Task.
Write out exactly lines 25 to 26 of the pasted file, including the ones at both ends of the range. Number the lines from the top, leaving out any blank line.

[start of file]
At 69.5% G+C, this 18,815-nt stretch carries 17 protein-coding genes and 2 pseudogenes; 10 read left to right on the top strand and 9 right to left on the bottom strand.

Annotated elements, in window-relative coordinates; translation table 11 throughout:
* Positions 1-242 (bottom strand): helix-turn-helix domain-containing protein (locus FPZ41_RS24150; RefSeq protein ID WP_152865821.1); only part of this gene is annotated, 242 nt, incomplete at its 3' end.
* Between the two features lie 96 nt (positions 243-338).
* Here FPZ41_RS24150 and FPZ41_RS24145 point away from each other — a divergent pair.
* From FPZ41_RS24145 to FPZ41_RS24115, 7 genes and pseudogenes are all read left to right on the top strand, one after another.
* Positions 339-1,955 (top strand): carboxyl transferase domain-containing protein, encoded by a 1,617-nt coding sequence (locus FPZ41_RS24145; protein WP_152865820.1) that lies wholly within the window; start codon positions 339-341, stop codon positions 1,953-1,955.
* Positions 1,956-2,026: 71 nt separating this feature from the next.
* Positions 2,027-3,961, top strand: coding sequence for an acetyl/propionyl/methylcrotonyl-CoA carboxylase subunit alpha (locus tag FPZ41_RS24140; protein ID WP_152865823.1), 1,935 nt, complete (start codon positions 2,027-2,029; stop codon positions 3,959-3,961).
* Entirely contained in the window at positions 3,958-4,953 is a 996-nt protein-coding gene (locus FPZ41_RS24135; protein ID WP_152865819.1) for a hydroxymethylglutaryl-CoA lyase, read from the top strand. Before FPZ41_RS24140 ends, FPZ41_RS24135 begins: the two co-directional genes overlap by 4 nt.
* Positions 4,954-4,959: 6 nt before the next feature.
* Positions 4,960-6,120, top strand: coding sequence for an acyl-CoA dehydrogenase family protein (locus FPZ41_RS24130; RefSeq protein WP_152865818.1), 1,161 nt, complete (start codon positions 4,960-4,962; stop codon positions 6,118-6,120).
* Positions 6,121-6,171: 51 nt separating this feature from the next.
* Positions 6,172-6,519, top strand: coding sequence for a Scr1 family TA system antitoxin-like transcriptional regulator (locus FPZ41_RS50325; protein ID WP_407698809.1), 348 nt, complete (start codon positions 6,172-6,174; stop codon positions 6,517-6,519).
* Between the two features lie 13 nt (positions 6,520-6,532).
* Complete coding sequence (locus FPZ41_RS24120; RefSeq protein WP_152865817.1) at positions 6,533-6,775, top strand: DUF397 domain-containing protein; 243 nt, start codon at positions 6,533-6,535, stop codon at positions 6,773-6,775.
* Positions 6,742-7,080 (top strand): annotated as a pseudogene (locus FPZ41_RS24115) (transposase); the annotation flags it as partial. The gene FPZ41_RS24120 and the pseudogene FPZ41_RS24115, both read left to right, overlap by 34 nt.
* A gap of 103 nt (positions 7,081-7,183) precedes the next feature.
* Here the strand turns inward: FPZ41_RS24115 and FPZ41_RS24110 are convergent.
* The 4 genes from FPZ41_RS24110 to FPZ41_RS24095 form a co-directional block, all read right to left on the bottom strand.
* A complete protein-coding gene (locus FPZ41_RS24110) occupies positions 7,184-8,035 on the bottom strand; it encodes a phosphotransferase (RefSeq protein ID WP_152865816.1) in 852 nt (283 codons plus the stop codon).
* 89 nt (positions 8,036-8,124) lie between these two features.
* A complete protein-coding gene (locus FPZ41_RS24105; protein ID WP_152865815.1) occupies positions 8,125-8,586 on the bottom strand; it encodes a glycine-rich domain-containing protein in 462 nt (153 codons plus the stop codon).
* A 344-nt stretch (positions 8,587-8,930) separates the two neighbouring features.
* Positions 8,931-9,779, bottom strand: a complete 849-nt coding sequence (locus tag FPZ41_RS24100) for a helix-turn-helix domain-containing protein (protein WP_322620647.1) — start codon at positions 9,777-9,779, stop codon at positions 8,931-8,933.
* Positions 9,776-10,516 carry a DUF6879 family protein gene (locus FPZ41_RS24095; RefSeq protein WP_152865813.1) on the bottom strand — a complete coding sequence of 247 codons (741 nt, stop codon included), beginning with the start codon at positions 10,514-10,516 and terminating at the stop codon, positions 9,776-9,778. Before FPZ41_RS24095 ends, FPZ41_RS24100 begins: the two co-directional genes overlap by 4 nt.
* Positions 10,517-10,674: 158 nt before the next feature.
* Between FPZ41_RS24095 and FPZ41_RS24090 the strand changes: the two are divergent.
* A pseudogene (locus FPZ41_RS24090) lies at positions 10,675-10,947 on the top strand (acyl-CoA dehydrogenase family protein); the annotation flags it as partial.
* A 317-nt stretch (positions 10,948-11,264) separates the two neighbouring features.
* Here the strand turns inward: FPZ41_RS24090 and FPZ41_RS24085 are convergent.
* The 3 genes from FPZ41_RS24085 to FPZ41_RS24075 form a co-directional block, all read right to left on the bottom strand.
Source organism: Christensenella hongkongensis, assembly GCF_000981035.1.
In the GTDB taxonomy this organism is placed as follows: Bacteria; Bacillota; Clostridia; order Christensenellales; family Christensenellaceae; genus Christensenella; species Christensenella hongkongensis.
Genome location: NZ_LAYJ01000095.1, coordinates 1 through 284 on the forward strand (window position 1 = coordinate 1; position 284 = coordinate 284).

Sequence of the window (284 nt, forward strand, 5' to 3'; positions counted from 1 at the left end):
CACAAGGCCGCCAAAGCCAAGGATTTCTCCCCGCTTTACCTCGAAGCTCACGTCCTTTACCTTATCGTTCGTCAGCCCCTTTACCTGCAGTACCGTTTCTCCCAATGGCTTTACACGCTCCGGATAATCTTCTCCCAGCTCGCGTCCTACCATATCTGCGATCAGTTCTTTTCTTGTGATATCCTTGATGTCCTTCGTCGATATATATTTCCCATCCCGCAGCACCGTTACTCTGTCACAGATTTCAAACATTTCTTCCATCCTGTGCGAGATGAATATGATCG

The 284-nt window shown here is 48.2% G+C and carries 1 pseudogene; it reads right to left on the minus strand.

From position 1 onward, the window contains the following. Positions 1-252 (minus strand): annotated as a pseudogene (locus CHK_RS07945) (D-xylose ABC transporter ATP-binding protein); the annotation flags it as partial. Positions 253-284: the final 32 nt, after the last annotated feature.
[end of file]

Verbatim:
* Positions 8,931-9,779, bottom strand: a complete 849-nt coding sequence (locus tag FPZ41_RS24100) for a helix-turn-helix domain-containing protein (protein WP_322620647.1) — start codon at positions 9,777-9,779, stop codon at positions 8,931-8,933.
* Positions 9,776-10,516 carry a DUF6879 family protein gene (locus FPZ41_RS24095; RefSeq protein WP_152865813.1) on the bottom strand — a complete coding sequence of 247 codons (741 nt, stop codon included), beginning with the start codon at positions 10,514-10,516 and terminating at the stop codon, positions 9,776-9,778. Before FPZ41_RS24095 ends, FPZ41_RS24100 begins: the two co-directional genes overlap by 4 nt.